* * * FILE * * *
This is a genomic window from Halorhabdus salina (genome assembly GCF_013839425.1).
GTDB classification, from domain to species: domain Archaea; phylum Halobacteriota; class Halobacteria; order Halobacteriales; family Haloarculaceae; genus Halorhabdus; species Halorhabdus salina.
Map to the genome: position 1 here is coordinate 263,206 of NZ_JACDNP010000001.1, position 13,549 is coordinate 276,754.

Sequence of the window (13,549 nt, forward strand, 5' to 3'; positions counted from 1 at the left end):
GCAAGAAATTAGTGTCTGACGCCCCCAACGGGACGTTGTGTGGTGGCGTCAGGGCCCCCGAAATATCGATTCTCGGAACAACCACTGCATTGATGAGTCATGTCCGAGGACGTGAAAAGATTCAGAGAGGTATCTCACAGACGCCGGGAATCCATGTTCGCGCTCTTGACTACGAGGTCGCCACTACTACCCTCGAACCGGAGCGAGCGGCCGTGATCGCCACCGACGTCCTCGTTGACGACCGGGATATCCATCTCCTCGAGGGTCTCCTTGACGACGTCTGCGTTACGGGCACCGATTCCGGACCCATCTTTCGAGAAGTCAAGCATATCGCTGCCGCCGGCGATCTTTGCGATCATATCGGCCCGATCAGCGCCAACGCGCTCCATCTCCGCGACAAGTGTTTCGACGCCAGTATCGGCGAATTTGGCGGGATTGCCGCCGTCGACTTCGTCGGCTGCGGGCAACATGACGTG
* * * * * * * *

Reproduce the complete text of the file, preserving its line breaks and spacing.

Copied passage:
This is a genomic window from Halorhabdus salina (genome assembly GCF_013839425.1).
GTDB classification, from domain to species: domain Archaea; phylum Halobacteriota; class Halobacteria; order Halobacteriales; family Haloarculaceae; genus Halorhabdus; species Halorhabdus salina.
Map to the genome: position 1 here is coordinate 263,206 of NZ_JACDNP010000001.1, position 13,549 is coordinate 276,754.

Sequence of the window (13,549 nt, forward strand, 5' to 3'; positions counted from 1 at the left end):
GCAAGAAATTAGTGTCTGACGCCCCCAACGGGACGTTGTGTGGTGGCGTCAGGGCCCCCGAAATATCGATTCTCGGAACAACCACTGCATTGATGAGTCATGTCCGAGGACGTGAAAAGATTCAGAGAGGTATCTCACAGACGCCGGGAATCCATGTTCGCGCTCTTGACTACGAGGTCGCCACTACTACCCTCGAACCGGAGCGAGCGGCCGTGATCGCCACCGACGTCCTCGTTGACGACCGGGATATCCATCTCCTCGAGGGTCTCCTTGACGACGTCTGCGTTACGGGCACCGATTCCGGACCCATCTTTCGAGAAGTCAAGCATATCGCTGCCGCCGGCGATCTTTGCGATCATATCGGCCCGATCAGCGCCAACGCGCTCCATCTCCGCGACAAGTGTTTCGACGCCAGTATCGGCGAATTTGGCGGGATTGCCGCCGTCGACTTCGTCGGCTGCGGGCAACATGACGTG